It stems from the misconception that consumers (millennials and gen z in particular) are turned off by branded advertising. Unfortunately, consumers are sensing a lot of manipulation as brands have recently begun pandering to younger generations they perceive as having higher ideals.
The idea behind branding is rooted in Associative Network Theory (ANT), which is rooted in the idea that we are built to do as little thinking as possible. ANT tells us that our memories are made up of a vast network of concepts and senses that are linked to one another through time and repetition.
The same is true for brands.
Over time we have learned to link the sensory cues of golden arches, a red roof, and the tune of the song, "I'm Lovin' It," with the concept of McDonald's, even if we don't see the word "McDonald's."
Many brands (and creative agencies) don't prioritize showcasing their distinctive design elements in Super Bowl ads because they're embarrassed by them. They are afraid that a logo, tagline, established spokesperson (who isn't a celebrity), or jingle will give them away as a brand, not an entertainer.
Ignoring ANT, and prioritizing entertainment over clear branding, is silly for two reasons:
Consumers are not delusional. They know you are a brand selling products. Hiding your brand isn't going to change that.
Most viewers are distracted by the food they're eating, their friend's joke, or the cute girl sitting next to them. They need help processing your ad with as little mental involvement as possible.
This year we saw FTX, CoinBase, Salesforce, Expedia, Chevrolet, Crypto, Meta, and countless others hide their brands in favor of Larry David, a cheap QR code publicity stunt, Matthew McConaughey, Ewan McGregor, The Sopranos, LeBron James, and animatronics.
What did these commercials achieve if no one will remember the brands behind them in a year or longer when they finally buy from their categories?
One example of an underrated winner this year was WeatherTech. Admittedly, WeatherTech's ad was boring, but at least they didn't hide their brand.
Only one group benefits from funny, clever, or emotional ads that hide their respective brands. Creative agencies.
Pinnacle Advertising won't win an award for their Weather Tech ad, but Accenture Interactive already has for CoinBase's ploy for attention.
#2 CONSISTENCY IN ADVERTISING
Consistency here means two things.
A brand should advertise throughout the year, not just during the Super Bowl.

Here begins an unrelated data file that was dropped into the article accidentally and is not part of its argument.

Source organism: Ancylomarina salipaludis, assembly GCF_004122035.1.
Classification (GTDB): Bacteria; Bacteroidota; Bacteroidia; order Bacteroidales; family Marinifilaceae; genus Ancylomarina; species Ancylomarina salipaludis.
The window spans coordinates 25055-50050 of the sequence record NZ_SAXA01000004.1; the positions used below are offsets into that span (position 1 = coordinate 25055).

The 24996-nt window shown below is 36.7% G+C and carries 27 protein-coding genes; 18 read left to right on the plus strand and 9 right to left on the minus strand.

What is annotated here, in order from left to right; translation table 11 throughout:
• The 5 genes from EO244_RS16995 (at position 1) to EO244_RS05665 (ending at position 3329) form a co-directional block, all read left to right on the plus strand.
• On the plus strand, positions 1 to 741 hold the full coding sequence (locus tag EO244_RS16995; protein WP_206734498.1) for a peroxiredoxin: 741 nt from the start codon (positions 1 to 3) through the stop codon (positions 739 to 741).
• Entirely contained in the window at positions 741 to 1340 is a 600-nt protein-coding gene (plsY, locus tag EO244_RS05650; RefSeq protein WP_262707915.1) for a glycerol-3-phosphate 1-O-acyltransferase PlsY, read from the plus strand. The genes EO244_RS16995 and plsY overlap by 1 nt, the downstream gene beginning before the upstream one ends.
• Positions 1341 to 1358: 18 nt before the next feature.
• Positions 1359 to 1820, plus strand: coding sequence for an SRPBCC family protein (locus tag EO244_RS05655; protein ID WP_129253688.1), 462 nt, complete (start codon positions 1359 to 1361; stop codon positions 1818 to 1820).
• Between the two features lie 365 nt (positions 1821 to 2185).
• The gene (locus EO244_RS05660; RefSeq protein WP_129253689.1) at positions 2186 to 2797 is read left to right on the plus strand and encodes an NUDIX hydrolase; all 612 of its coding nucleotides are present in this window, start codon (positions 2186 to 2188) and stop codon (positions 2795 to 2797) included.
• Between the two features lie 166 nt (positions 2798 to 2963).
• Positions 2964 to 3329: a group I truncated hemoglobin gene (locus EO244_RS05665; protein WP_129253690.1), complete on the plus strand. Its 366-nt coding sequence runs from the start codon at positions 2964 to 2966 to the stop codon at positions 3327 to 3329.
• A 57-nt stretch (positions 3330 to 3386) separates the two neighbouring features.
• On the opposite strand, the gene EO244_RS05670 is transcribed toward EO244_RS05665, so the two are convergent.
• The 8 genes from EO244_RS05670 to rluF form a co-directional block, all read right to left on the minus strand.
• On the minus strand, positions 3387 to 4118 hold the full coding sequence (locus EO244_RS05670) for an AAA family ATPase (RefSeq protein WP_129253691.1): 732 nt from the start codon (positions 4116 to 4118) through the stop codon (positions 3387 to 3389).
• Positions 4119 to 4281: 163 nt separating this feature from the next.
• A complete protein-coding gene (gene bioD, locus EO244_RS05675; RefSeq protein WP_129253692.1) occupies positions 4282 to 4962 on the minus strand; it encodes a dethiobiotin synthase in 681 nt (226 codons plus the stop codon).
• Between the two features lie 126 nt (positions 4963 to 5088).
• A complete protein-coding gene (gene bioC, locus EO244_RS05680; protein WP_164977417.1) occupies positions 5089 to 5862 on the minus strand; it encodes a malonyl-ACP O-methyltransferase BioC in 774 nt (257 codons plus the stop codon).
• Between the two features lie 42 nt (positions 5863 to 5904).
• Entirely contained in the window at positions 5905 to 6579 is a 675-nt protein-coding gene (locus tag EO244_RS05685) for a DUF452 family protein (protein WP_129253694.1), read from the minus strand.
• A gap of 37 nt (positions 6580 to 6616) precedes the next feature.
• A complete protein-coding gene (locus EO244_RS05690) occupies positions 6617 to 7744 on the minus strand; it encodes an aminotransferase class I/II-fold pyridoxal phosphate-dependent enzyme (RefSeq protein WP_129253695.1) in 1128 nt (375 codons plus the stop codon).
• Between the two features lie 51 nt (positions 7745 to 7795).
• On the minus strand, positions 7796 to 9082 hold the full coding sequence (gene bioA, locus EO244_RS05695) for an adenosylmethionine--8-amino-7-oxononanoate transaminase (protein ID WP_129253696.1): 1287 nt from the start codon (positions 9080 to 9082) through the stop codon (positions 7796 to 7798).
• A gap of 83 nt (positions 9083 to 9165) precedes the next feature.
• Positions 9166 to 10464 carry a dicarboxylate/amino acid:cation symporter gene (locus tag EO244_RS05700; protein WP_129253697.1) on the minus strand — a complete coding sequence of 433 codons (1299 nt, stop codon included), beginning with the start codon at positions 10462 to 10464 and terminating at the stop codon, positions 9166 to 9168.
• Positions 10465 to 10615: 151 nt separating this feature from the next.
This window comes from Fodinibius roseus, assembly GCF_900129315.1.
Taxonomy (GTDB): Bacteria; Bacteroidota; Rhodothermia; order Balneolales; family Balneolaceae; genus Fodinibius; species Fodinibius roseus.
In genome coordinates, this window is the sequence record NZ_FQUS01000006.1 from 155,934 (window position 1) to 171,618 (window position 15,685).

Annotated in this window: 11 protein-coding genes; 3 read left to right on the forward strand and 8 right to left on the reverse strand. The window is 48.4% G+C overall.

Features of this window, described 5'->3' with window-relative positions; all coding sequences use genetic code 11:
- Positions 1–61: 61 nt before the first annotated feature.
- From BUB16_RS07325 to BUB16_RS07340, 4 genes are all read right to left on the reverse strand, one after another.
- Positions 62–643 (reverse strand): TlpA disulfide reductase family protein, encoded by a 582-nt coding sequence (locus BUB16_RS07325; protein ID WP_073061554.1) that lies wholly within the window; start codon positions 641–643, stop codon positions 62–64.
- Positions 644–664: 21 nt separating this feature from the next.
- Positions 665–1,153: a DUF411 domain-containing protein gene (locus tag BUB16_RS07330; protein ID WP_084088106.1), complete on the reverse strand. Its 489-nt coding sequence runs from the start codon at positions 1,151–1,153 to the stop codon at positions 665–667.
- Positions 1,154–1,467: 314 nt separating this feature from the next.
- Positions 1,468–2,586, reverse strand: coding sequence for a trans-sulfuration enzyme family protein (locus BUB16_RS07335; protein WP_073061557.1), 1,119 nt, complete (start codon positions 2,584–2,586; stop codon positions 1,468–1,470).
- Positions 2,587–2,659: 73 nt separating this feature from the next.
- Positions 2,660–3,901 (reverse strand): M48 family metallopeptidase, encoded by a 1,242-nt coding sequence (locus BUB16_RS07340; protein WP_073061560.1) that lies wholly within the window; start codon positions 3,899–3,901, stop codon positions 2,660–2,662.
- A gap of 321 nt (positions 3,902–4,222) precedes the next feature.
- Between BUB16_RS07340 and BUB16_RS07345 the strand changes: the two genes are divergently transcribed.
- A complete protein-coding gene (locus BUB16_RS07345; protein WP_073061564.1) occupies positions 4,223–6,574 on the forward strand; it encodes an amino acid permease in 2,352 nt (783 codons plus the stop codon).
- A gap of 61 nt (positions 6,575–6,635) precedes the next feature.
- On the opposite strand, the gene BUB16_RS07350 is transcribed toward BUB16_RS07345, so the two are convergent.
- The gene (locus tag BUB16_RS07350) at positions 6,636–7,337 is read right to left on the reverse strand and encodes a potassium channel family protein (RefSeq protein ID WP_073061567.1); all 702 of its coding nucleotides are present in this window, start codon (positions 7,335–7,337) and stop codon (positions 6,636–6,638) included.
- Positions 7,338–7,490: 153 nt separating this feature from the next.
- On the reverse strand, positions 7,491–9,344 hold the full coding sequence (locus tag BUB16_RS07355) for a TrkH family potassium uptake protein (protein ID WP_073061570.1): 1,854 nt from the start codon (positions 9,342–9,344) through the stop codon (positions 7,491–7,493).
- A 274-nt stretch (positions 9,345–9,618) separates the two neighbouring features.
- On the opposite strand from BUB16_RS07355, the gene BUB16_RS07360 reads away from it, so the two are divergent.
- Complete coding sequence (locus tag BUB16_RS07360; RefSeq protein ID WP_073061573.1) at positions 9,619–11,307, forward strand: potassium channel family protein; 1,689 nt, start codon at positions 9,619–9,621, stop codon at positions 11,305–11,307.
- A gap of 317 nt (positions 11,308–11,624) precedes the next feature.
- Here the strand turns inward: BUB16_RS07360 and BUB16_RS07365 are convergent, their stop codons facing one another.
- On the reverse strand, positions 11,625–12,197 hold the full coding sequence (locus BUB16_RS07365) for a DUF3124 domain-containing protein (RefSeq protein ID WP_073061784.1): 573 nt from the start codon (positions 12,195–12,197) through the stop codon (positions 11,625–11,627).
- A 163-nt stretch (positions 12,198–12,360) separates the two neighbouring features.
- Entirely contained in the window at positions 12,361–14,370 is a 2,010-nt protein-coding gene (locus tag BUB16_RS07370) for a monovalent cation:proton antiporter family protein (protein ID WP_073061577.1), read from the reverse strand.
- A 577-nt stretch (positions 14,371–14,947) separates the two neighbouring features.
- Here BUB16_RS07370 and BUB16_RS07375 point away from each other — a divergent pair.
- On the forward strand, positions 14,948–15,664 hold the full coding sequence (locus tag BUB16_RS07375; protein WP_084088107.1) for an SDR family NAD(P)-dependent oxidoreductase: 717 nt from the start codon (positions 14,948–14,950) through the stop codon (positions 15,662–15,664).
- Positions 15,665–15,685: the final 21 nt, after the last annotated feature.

Distinctive design elements and/or themes should be consistent in most ads for at least 6 months to influence purchase behavior among a large enough aggregate of non-buyers and light buyers (the critical buyers for growth).
Most of the advertising effectiveness is achieved by consistently reminding consumers you exist. If consumers don't know you exist, you will never be considered among the handful of brands consumers gravitate toward in buying situations.
By consistently advertising to the same consumers over a long period, you can build more familiarity among those consumers. For example, you can't spend your entire advertising budget on one Super Bowl ad and expect consumers to remember you when they are in a buying situation in a year.
90-95% of potential buyers are not in the market to buy any brand in your category when they see your ad. When most consumers are ready to buy a car or even beer, they will have forgotten your Super Bowl ad.
Additionally, you can't leverage distinctiveness if your brand is all over the map every time a consumer sees one of your ads.
Without consistency, your brand's distinctive design elements are unable to link your brand in consumers' minds. Brands grow through getting buyers of all frequencies to buy a little more, but most growth is attained through non-buyers (people who have never bought your brand before) and light buyers (people who rarely buy your brand).
If you have a $13 million advertising budget, spread it throughout the year, reinforcing your brand assets. Don't waste it all on one completely novel ad, hoping to win some advertising award.
#3 BROAD REACH IN ADVERTISING
Congratulations! You have already achieved broad reach if you have an ad in a Super Bowl.
Brands grow through getting buyers of all frequencies to buy a little more, but most growth is attained through non-buyers (people who have never bought your brand before) and light buyers (people who rarely buy your brand).
Non-buyers and light buyers need to be reminded you exist. This is why mass advertising is far more effective than hyper-targeted advertising. It reaches people who aren't currently in the market to buy. But there's another element of reach that's important as well.
Not only should you invest most of your advertising budget in broad-reaching advertising channels, but you should also attempt to reach all buyers of your category with your messaging and content.